• Health of your workforce (Lead) A growing issue in many businesses and for legislators. Lifestyles are becoming increasingly sedentary, particularly for those who work at desks. Help your staff be healthy and you may have less sick days.
  • Carbon footprint (Lag) Another growing area for society as a whole. Effective environmental management may have promotional benefits.
  • Spend (Lead) Ensure you’re getting the best value for money from all parts of your HSE system. If you’re already spending a lot on training and storing records then we can help. We can offer better online training that’s more efficient lower in cost and we can store your records for free. Check out our Quick Quote page to get an idea.

Step 6 – Control

You take your observations, or KPIs and actions to improve your performance. Steve Covey in his book ‘7 Habits’ nicely refers to this step as ‘Sharpening the Saw’.

As mentioned, improvements should focus on lowering exposure to hazards or the risk of those hazards causing an incident.  But they could also be cost improvements, for example the same training at a lower expense.  Obviously this will free up your budget for other initiatives.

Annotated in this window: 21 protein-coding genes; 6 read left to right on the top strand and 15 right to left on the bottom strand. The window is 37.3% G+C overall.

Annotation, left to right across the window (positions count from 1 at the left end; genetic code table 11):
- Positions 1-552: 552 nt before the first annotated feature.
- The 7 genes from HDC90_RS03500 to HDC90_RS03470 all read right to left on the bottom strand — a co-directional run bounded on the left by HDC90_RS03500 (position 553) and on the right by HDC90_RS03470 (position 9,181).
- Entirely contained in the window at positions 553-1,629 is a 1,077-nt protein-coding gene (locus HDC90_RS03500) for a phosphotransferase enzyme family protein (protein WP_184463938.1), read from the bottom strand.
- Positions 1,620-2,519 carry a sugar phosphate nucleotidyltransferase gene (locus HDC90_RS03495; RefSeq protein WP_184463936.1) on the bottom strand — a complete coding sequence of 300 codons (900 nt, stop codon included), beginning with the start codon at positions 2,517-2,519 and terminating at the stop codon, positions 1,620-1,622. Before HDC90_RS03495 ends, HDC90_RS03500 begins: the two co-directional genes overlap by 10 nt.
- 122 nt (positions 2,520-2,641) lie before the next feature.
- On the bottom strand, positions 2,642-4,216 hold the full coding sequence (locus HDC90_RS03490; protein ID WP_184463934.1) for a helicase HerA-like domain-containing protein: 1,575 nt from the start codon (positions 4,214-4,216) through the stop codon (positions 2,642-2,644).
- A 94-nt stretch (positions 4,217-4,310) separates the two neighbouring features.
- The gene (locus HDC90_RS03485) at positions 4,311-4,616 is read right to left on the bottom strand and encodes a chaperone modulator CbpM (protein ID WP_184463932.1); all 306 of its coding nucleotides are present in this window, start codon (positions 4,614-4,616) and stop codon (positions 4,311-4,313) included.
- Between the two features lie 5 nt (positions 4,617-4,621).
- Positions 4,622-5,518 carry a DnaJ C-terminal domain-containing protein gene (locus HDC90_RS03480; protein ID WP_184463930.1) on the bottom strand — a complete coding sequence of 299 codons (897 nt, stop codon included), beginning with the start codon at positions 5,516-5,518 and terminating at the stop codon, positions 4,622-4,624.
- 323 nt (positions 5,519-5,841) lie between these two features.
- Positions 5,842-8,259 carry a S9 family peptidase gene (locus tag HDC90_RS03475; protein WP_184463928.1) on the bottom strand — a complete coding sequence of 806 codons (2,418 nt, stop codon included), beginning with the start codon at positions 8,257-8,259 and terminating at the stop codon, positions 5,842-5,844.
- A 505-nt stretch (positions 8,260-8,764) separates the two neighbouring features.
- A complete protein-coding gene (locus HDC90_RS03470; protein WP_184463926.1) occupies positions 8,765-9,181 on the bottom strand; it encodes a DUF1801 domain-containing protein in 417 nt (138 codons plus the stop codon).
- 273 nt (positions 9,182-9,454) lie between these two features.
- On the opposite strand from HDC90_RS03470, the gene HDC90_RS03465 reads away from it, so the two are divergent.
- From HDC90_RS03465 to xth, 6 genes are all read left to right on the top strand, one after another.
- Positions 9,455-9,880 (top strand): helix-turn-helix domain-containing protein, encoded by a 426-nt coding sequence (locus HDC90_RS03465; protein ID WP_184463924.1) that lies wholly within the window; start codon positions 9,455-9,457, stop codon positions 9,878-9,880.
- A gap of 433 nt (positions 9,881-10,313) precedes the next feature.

The KPIs detailed in Step 5 will help you focus your time and resources.

Now you have everything in place you just need to keep the Monitor and Control cycle going.

I hope you have found this article useful.  Please get in touch if you have any thoughts or post below. [email protected]


To summarise:

Step 1 – Nominate a Competent person

Step 2 – Identify Risks

Step 3 – Outline Policies

Step 4 – Training

Step 5 – Monitor

Step 6 – Control


Please contact us for more information from basic training to full blown management systems audit. At echo3education we have a wealth of expertise to support you in making the right decisions for your team. You don’t have to reinvent the wheel to implement an efficient and effective safety management system.


Article Ends

Please contact echo3education for advise on the right courses for your contractors.


To help you develop a highly effective safety management system we offer a range of online health and safety at work courses.  See full course list